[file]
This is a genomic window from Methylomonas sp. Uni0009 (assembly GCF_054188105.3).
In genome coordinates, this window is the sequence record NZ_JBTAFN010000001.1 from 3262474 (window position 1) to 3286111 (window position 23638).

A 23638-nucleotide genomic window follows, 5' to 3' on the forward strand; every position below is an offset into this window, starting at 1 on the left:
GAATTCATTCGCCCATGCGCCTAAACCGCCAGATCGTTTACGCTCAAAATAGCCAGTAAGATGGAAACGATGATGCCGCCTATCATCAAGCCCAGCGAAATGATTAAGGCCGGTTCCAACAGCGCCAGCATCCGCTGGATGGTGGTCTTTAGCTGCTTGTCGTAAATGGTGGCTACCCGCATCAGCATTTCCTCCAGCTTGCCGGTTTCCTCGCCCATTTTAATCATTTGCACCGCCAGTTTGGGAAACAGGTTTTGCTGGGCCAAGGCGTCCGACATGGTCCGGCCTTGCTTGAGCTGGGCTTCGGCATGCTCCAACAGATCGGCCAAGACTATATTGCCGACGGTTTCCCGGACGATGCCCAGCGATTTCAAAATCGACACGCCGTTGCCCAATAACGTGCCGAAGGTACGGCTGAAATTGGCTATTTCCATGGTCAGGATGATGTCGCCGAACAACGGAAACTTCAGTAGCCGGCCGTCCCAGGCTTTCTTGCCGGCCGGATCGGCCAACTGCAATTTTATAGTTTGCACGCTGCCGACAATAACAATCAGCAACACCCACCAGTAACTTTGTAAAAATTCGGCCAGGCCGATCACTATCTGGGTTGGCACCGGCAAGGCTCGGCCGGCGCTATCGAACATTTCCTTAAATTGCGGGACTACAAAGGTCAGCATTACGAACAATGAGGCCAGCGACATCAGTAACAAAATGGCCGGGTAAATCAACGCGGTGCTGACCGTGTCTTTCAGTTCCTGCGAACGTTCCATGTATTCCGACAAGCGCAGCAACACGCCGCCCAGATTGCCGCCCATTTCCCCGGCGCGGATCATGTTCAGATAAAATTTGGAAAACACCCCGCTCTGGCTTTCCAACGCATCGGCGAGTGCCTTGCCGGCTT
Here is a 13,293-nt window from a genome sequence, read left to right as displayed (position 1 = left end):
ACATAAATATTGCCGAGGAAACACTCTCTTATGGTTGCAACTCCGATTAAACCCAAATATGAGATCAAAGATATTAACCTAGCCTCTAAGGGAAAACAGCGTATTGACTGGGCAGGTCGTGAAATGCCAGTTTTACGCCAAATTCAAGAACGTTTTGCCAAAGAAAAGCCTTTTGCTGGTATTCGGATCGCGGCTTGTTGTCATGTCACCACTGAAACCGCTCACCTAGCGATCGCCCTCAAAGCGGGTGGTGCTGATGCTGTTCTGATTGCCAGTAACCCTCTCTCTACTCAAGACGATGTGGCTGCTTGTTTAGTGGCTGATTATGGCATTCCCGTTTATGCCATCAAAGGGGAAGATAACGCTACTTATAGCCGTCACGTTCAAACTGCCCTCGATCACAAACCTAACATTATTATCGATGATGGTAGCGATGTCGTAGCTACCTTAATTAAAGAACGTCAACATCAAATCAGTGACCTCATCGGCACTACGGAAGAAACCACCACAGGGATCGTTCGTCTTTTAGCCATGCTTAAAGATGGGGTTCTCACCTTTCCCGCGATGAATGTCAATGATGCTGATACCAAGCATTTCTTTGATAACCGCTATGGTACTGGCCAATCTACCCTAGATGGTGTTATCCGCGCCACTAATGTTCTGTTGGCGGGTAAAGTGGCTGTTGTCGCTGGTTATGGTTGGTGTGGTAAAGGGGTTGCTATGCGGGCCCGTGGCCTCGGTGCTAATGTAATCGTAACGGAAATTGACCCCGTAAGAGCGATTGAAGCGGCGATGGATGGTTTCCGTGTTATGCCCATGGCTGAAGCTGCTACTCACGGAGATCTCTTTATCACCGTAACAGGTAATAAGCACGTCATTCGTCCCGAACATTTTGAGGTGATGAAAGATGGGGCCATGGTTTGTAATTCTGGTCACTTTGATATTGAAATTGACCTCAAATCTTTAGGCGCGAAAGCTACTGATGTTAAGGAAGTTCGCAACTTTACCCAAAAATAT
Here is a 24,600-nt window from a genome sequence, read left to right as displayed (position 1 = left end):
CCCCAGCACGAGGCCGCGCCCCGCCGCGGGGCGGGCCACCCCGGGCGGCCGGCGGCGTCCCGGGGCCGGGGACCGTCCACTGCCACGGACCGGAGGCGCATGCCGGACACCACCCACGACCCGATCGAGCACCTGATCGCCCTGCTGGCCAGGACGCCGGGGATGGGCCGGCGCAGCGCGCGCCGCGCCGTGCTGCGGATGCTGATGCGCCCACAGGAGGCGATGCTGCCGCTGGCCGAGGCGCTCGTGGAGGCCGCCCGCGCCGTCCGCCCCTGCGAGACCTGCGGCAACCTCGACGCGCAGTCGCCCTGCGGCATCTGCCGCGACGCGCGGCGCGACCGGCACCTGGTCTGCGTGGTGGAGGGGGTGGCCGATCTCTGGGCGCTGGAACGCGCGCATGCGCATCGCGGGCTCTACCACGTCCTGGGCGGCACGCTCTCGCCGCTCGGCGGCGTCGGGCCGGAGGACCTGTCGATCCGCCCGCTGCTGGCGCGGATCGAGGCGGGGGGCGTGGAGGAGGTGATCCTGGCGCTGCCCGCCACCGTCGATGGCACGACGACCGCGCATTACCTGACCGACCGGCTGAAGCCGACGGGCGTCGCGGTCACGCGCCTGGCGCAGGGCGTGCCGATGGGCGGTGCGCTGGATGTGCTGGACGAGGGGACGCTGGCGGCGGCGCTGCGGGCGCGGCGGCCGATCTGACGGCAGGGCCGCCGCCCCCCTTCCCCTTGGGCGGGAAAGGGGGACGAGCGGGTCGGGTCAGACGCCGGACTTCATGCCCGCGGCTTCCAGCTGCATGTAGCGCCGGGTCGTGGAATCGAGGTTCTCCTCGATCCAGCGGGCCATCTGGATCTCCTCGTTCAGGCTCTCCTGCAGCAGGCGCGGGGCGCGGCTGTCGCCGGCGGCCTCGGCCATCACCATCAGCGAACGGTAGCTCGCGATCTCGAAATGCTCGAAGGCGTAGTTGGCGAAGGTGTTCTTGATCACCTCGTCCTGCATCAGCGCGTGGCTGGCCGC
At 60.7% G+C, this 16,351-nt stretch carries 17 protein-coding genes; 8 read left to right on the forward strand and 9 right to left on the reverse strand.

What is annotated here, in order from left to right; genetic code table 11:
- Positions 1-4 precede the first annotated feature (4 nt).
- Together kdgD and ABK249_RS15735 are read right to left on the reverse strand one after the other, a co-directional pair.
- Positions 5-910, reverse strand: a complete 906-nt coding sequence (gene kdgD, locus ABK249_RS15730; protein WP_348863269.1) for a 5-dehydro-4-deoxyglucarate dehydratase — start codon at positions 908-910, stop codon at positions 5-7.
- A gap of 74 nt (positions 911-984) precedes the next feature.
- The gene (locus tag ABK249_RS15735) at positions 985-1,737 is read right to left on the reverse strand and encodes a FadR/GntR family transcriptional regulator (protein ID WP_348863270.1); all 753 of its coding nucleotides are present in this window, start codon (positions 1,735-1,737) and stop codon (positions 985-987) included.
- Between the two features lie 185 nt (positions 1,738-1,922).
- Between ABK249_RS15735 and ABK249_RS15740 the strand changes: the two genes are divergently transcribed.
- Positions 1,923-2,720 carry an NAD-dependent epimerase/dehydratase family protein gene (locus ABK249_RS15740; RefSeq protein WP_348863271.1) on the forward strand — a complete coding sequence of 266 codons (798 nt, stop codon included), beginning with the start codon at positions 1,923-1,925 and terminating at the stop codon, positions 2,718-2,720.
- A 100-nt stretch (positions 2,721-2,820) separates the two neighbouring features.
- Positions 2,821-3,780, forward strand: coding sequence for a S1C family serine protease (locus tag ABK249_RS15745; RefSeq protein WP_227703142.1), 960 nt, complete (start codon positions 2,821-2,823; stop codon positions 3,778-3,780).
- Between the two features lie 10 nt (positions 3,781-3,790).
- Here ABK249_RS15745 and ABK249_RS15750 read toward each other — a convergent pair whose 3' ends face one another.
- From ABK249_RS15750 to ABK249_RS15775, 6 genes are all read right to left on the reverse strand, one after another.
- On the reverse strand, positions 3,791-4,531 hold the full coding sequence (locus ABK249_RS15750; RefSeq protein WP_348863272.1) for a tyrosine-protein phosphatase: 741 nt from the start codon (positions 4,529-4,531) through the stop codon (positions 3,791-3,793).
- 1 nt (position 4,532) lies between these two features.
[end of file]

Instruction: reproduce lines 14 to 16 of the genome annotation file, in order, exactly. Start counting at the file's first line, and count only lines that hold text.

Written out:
- A gap of 74 nt (positions 911-984) precedes the next feature.
- The gene (locus tag ABK249_RS15735) at positions 985-1,737 is read right to left on the reverse strand and encodes a FadR/GntR family transcriptional regulator (protein ID WP_348863270.1); all 753 of its coding nucleotides are present in this window, start codon (positions 1,735-1,737) and stop codon (positions 985-987) included.
- Between the two features lie 185 nt (positions 1,738-1,922).